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Fletcher 5

Fletcher Epilogue

Massinger As a possible explanation of the peculiarities of the play and its passing under Shakespeare's name, Mr. Leicester Bradner suggests that Shakespeare's company suddenly required a play on the general subject of Henry VIII to balance the successful performance of Rowley's When You See Me, You Know Me at a rival theatre. This is, of course, only guesswork.

In conclusion: The play was hastily thrown together. It shows no one creative mind.

It is a series of scenes, taken from well-known books, scenes which have little relation, even chronological, between them. It has no development of character. And its versification is, in the main, non-Shakespearean. Therefore the conclusion seems inevitable that whatever Shakespeare's share may have been in its composition, it was the minimum amount necessary to have it included by his first editors among his works.

APPENDIX D

THE TEXT OF THE PRESENT EDITION

The text of the present volume is based, by permission of the Oxford University Press, upon that of the Oxford Shakespeare, edited by the late W. J. Craig. Craig's text has been carefully collated with the Shakespeare Folio of 1623, and the following deviations have been introduced:

1. The stage directions of the Folio have been restored. Necessary words and directions, omitted by the Folio, are added within square brackets.

2. Spelling has been normalized to accord with modern English practice; e.g., Blackfriars, Sandys, everywhere, warlike, vainglory, reverend, sovereign (instead of Black-Friars, Sands, every where, warlike, vain-glory, rev'rend, sov'reign). The punctuation has been largely revised, and a number of oldfashioned Folio forms restored; e.g., th' effects, t'aspire, y' are (you're), burthen (burden).

3. The following changes of text have been introduced, usually in accordance with Folio authority. The readings of the present edition precede the colon, while Craig's readings follow it.

I. i. 42-45 All was royal his full function (as

signed to Buckingham F): (assigned to

Norfolk) 47 As you guess (assigned to Norfolk F):

(assigned to Buck.) 63 a' (OF): he 78 upon,--: upon; 80 in,-: in 120 venom'd-mouth'd F: venom-mouth'd 144 till 't F: till it ii. 32 longing F: ’longing

57 compels F: compel 147, 148 Henton F: Hopkins

190 Bulmer: Blumer F iii. 59 h’as (Ha's F): he has iv. 77 'em F: them

86 Ye F: You
II. i. 53 S. d. (Follows line 54 in Craig)

106 'em F: them
ii. 7 'em F: them
60 has (ha's F): hath
64 Who's F: Who is
99

mine F: my
107 unpartial F: impartial
iii. 97 moe (mo F): more
iv. 125 Gent. Ush. F: Grif.

183 many-maz’d: many maz'd F
215 I then F: Then I
223

drives F: drive
III. i. 65 in a F: in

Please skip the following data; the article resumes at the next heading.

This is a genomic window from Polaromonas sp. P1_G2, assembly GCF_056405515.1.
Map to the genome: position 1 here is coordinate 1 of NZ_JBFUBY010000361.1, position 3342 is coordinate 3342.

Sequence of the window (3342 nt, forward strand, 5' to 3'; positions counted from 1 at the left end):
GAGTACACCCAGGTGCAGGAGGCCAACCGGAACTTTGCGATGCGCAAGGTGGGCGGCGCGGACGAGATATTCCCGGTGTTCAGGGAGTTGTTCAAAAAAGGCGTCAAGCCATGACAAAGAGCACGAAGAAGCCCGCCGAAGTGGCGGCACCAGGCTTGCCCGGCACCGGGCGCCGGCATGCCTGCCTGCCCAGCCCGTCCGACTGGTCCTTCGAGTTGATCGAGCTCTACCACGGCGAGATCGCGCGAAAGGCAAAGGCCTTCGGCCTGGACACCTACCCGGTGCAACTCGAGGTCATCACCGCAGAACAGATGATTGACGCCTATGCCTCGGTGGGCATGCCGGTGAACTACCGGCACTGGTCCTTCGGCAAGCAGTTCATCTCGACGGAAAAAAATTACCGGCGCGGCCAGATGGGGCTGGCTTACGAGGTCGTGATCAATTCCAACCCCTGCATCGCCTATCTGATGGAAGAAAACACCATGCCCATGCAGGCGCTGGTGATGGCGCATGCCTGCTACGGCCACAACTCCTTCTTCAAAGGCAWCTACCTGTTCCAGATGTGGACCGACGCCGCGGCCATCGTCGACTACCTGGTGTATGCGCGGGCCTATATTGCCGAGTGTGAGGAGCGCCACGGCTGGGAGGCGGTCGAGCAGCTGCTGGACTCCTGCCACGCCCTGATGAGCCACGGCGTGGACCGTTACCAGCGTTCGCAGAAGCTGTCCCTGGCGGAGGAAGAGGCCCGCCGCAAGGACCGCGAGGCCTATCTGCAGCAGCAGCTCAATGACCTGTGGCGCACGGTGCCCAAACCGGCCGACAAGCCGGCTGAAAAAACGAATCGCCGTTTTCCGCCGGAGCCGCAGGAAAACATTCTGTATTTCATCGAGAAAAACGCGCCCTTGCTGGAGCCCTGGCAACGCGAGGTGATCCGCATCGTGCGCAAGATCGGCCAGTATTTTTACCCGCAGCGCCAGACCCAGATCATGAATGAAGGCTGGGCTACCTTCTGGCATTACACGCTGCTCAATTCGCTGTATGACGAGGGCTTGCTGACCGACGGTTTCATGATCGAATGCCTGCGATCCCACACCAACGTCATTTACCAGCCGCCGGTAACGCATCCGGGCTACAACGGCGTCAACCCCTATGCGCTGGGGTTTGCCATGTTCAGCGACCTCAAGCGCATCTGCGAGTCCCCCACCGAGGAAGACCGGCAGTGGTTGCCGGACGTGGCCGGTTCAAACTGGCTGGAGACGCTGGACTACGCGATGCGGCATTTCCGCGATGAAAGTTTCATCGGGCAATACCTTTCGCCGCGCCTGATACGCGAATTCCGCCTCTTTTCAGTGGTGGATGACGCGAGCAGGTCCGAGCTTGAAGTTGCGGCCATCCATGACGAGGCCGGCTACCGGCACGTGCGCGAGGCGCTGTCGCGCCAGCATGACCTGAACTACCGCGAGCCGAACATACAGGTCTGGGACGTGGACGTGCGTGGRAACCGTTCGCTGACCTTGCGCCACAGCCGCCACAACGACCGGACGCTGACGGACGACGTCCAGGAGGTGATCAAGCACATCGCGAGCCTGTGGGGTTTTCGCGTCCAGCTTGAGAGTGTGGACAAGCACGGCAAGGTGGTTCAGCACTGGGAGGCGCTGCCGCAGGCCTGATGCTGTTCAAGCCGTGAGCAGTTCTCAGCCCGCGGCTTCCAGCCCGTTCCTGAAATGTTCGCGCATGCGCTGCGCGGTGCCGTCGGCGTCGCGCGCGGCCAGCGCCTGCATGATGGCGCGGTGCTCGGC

114, 115

you F: ye
118 h’as (ha's F): he has
157 'em F: them
ii. 30 letters F: letter

32 How that F: That
78 in's F: in his
103 An F: A
234 lords F: lord
400 him F: 'em

443 by it F: by 't
IV. i. 79 before 'em F: before them
ii. 49 an humble F: a humble

50 honour. From F: honour from
V.i. 11 and F: an
172, 173 an F: a
iii. 73 y' are F: you are

107 Chan.: Cham. F
133 his F: this
177 he's F: he is
iv.2 Parish-garden (Parish Garden F): Paris-

garden
7 ye F: you
86 y are F: ye're
v. 76

H'as (’Has F): He has

APPENDIX E

SUGGESTIONS FOR COLLATERAL READING

W. G. Boswell-Stone: Shakespere's Holinshed. London, 1896. Here the passages of the play are compared with those from the Chronicle.

George Cavendish: The Life of Cardinal Wolsey. The New Universal Library, with an introduction by Henry Morley. This account of Wolsey by one who knew him well is accessible in a number of editions.

J. S. Brewer: The Reign of Henry VIII, from his Accession to the Death of Wolsey. London, 1884. This is the most detailed history of the period. Brewer's admiration for Wolsey's statesmanship blinds him to faults in his character.

J. A. Froude: The Reign of Henry VIII. Everyman's Library. Froude's bias against Wolsey will correct Brewer's bias for him.

Martin Hume: The Wives of Henry VIII. London, 1905. Katharine's character and her place in history.

James Spedding: Who Wrote Shakespeare's Henry VIII? Gentleman's Magazine, August, 1850. The famous discussion of the appearance of Fletcher's style in the play.

Robert Boyle: Henry VIII. New Shakespeare Society, 1880, 1886. Massinger's authorship is here upheld.

H. Dugdale Sykes: Sidelights on Shakespeare, Stratford-on-Avon, 1919. Massinger's authorship argued on the ground of analogous phrasing between his known plays and Henry VIII.

Baldwin Maxwell: Fletcher and Henry the Eighth. Manly Memorial Vol., 1923, pp. 104-112. Some doubts concerning Fletcher's alleged part in the play.

Almost

any

modern edition will discuss the problems involved. The Cambridge edition of Henry VIII, edited by Aldus Wright, and the Arden edition, edited by D. Nichol Smith, give large amounts of illustrative material.

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